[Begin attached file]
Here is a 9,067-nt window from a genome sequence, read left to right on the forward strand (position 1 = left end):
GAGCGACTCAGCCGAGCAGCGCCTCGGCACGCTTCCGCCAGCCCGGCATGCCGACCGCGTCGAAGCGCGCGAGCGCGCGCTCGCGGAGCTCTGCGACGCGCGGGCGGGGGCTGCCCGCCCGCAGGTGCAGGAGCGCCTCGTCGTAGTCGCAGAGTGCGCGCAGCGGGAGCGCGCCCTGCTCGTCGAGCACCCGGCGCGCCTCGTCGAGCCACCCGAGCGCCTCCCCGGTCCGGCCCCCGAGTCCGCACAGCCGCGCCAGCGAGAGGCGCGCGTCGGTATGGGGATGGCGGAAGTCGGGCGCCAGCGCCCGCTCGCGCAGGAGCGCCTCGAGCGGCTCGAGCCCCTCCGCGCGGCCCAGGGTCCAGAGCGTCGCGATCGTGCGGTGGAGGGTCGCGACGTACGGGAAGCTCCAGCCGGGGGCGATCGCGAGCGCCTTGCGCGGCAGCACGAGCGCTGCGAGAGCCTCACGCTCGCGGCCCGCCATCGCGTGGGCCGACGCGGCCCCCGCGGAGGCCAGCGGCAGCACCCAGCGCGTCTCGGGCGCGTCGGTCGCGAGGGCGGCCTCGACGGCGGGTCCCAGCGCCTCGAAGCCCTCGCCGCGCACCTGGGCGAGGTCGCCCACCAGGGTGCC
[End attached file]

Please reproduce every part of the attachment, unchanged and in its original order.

Here is a 9,067-nt window from a genome sequence, read left to right on the forward strand (position 1 = left end):
GAGCGACTCAGCCGAGCAGCGCCTCGGCACGCTTCCGCCAGCCCGGCATGCCGACCGCGTCGAAGCGCGCGAGCGCGCGCTCGCGGAGCTCTGCGACGCGCGGGCGGGGGCTGCCCGCCCGCAGGTGCAGGAGCGCCTCGTCGTAGTCGCAGAGTGCGCGCAGCGGGAGCGCGCCCTGCTCGTCGAGCACCCGGCGCGCCTCGTCGAGCCACCCGAGCGCCTCCCCGGTCCGGCCCCCGAGTCCGCACAGCCGCGCCAGCGAGAGGCGCGCGTCGGTATGGGGATGGCGGAAGTCGGGCGCCAGCGCCCGCTCGCGCAGGAGCGCCTCGAGCGGCTCGAGCCCCTCCGCGCGGCCCAGGGTCCAGAGCGTCGCGATCGTGCGGTGGAGGGTCGCGACGTACGGGAAGCTCCAGCCGGGGGCGATCGCGAGCGCCTTGCGCGGCAGCACGAGCGCTGCGAGAGCCTCACGCTCGCGGCCCGCCATCGCGTGGGCCGACGCGGCCCCCGCGGAGGCCAGCGGCAGCACCCAGCGCGTCTCGGGCGCGTCGGTCGCGAGGGCGGCCTCGACGGCGGGTCCCAGCGCCTCGAAGCCCTCGCCGCGCACCTGGGCGAGGTCGCCCACCAGGGTGCC